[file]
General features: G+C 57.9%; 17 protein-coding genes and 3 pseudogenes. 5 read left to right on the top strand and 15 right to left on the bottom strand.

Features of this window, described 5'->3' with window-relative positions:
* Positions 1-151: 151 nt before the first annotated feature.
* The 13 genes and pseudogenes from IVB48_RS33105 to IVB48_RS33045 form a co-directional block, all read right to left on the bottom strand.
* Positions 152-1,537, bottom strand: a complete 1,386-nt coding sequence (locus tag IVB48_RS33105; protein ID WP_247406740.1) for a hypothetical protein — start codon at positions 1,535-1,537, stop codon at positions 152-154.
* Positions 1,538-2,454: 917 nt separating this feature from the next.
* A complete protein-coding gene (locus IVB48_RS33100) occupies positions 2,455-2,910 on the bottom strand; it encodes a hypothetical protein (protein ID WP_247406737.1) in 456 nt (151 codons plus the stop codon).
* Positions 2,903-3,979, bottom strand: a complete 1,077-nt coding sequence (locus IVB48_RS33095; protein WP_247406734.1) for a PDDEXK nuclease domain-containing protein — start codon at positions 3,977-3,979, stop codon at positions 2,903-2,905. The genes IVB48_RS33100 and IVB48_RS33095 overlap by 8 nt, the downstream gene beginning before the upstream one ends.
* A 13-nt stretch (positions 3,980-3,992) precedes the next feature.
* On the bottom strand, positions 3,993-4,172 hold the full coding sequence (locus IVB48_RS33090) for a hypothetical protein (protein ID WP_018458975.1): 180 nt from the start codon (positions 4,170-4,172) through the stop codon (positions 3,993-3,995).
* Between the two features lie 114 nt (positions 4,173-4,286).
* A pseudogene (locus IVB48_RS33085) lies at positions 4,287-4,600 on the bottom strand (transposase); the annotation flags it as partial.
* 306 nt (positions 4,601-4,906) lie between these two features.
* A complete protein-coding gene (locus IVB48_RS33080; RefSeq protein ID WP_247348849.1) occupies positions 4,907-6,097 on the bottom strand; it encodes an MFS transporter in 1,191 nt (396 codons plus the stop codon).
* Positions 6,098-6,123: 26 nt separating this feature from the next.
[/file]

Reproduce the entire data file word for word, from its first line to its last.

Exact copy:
General features: G+C 57.9%; 17 protein-coding genes and 3 pseudogenes. 5 read left to right on the top strand and 15 right to left on the bottom strand.

Features of this window, described 5'->3' with window-relative positions:
* Positions 1-151: 151 nt before the first annotated feature.
* The 13 genes and pseudogenes from IVB48_RS33105 to IVB48_RS33045 form a co-directional block, all read right to left on the bottom strand.
* Positions 152-1,537, bottom strand: a complete 1,386-nt coding sequence (locus tag IVB48_RS33105; protein ID WP_247406740.1) for a hypothetical protein — start codon at positions 1,535-1,537, stop codon at positions 152-154.
* Positions 1,538-2,454: 917 nt separating this feature from the next.
* A complete protein-coding gene (locus IVB48_RS33100) occupies positions 2,455-2,910 on the bottom strand; it encodes a hypothetical protein (protein ID WP_247406737.1) in 456 nt (151 codons plus the stop codon).
* Positions 2,903-3,979, bottom strand: a complete 1,077-nt coding sequence (locus IVB48_RS33095; protein WP_247406734.1) for a PDDEXK nuclease domain-containing protein — start codon at positions 3,977-3,979, stop codon at positions 2,903-2,905. The genes IVB48_RS33100 and IVB48_RS33095 overlap by 8 nt, the downstream gene beginning before the upstream one ends.
* A 13-nt stretch (positions 3,980-3,992) precedes the next feature.
* On the bottom strand, positions 3,993-4,172 hold the full coding sequence (locus IVB48_RS33090) for a hypothetical protein (protein ID WP_018458975.1): 180 nt from the start codon (positions 4,170-4,172) through the stop codon (positions 3,993-3,995).
* Between the two features lie 114 nt (positions 4,173-4,286).
* A pseudogene (locus IVB48_RS33085) lies at positions 4,287-4,600 on the bottom strand (transposase); the annotation flags it as partial.
* 306 nt (positions 4,601-4,906) lie between these two features.
* A complete protein-coding gene (locus IVB48_RS33080; RefSeq protein ID WP_247348849.1) occupies positions 4,907-6,097 on the bottom strand; it encodes an MFS transporter in 1,191 nt (396 codons plus the stop codon).
* Positions 6,098-6,123: 26 nt separating this feature from the next.